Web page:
Mr Fleetwood says the Maritime Union welcomed the growing political support for New Zealand shipping from opposition parties.
What is Flag of Convenience (FOC) shipping?
A flag of convenience ship is one that flies the flag of a country other than the country of ownership.
Cheap registration fees, low or no taxes and freedom to employ cheap labour are the motivating factors behind a shipowner's decision to 'flag out'.
Some of these registers have poor safety and training standards, and place no restriction on the nationality of the crew. Sometimes, because of language differences, seafarers are not able to communicate effectively with each other, putting safety and the efficient operation of the ship at risk.
In many cases these flags are not even run from the country concerned.
Once a ship is registered under an FOC many shipowners then recruit the cheapest labour they can find, pay minimal wages and cut costs by lowering standards of living and working conditions for the crew.
Globalisation has helped to fuel this rush to the bottom. In an increasingly fierce competitive shipping market, each new FOC is forced to promote itself by offering the lowest possible fees and the minimum of regulation. In the same way, ship owners are forced to look for the cheapest and least regulated ways of running their vessels in order to compete, and FOCs provide the solution.

Wednesday, 20 June 2012

The real Gateway to India - Chagos Archipelago (part 1 & 2)

So how and where and when did we just simply give up the whole British Indian Ocean Territories, our claim to it, the Chagos, and what does it mean to many of us?

""There was a time, glory days, as my seafaring friends will recall, this was '70s and '80s, when if you flew the Indian flag and had "INDIA" painted on the sides of your ship, nobody in the world touched you. The Persian Gulf was at war, 1971 was fresh in the world's mind, Vietnam was drawing to a big American defeat, USSR was dissolving, England was fighting Argentine, but ships with INDIA painted in huge day-glow letters on the side (and huge means each alphabet was 5-10 metres in height, depending on the size of the ship) were inviolate.""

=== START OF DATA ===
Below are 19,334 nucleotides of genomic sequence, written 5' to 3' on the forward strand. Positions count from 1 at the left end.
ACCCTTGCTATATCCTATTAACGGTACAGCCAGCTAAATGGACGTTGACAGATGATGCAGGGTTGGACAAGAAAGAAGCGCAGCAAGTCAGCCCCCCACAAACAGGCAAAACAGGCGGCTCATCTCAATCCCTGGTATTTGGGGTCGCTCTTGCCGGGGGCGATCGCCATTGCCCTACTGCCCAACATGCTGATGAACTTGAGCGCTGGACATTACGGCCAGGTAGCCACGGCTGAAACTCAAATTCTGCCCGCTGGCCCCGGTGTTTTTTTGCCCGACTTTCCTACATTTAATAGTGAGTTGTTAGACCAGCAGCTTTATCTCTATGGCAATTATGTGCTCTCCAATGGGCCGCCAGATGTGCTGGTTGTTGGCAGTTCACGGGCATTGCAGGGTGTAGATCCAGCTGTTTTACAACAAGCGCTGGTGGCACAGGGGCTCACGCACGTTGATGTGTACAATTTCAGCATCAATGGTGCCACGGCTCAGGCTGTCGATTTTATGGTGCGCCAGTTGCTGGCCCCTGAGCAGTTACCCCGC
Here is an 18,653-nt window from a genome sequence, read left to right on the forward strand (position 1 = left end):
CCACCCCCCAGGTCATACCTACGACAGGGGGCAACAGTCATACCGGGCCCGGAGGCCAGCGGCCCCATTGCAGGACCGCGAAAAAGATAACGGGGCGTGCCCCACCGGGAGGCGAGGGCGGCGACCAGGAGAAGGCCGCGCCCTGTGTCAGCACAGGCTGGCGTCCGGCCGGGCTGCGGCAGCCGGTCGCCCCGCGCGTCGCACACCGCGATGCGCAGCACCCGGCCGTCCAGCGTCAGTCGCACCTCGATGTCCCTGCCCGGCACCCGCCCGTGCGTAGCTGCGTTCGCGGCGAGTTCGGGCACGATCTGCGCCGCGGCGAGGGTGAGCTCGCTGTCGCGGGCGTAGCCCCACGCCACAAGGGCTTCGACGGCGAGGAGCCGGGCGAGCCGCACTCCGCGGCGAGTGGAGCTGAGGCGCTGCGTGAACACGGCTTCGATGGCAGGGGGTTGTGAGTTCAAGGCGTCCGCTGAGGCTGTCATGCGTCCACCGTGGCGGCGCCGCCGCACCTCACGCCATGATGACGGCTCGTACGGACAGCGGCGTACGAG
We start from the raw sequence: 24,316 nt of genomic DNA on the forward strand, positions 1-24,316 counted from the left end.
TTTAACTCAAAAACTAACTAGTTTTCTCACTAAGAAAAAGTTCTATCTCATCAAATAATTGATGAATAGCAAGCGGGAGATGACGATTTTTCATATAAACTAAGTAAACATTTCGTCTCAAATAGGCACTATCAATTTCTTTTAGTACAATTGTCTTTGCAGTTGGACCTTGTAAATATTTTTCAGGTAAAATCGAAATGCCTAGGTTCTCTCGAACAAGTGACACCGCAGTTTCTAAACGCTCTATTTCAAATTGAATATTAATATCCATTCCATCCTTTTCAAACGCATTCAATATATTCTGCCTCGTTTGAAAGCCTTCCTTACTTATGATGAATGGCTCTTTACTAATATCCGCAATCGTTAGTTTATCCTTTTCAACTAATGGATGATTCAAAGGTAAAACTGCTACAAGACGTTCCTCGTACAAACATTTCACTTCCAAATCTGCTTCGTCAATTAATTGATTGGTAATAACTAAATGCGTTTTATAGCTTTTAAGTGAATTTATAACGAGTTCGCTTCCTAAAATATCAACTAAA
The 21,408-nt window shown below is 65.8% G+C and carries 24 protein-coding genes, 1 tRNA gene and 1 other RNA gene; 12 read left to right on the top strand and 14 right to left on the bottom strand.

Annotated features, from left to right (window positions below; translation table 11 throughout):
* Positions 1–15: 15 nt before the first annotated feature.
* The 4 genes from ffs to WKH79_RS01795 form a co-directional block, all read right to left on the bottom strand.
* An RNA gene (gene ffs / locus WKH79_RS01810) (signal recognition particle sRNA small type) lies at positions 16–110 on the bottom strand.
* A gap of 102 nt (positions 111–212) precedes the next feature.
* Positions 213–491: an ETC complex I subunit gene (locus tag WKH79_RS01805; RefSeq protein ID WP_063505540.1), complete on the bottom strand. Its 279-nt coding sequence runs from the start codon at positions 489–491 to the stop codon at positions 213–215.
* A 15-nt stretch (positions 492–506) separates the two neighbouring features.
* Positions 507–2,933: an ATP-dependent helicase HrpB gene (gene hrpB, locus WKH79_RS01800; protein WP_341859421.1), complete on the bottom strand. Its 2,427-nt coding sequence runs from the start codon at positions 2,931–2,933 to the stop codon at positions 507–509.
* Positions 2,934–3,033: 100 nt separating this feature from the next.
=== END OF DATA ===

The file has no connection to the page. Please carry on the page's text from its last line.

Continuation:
""The first island to go was what is known today as Bab el Manded. Used to be known as Dwar-e-Mandir, or, the gateway to the temples. Located off Aden, a mere speck but straddling the entry and exit to the Red Sea, it is still important enough. In mythology, it is where the Red Sea was split into two to save the Faithful, but in history, these were low-lying swamps which the early humans crossed over to reach Asia from Africa. 60000 years or so ago.
For us it used to be a point of reference, as it was for seafarers for centuries before, from where we knew the courses by heart to a full range of ports from the entry to the Persian Gulf through the Straits of Hormuz to the West Coast of India, or the base of Ceylon called Devundra or Lord's Port and now known as Dondra Head, and thence beyond into the wonders of Malacca.""


read on . . .

The case being made to reduce wages for Indian seafarers

Are Indian seafarers pricing themselves out of the market, and if so, what can be done? That was the question put to me and initially, with the accompanying data viewed in purely mathematical terms, it did appear to be the case.

For example, and all figures approximate, in USD and basis contractual wages per month or pro-rata. Indian officers are typically between these two figures.

Newly promoted Master/Chief Engineer: North-West European countries  / 13000 and Far East Developing countries  /  6500

Entry level 3rd Officer / 4th Engineer: North-West European countries / 5300 and Far East Developing countries /  2200

The argument or hypothesis put forward is that Indian officers need to voluntarily start accepting salaries closer to the salaries accepted by officers from the Far Eastern countries if they don't want to see themselve being out-priced from the market. Obviously, this does not take into account flag-state requirements, and applies more to open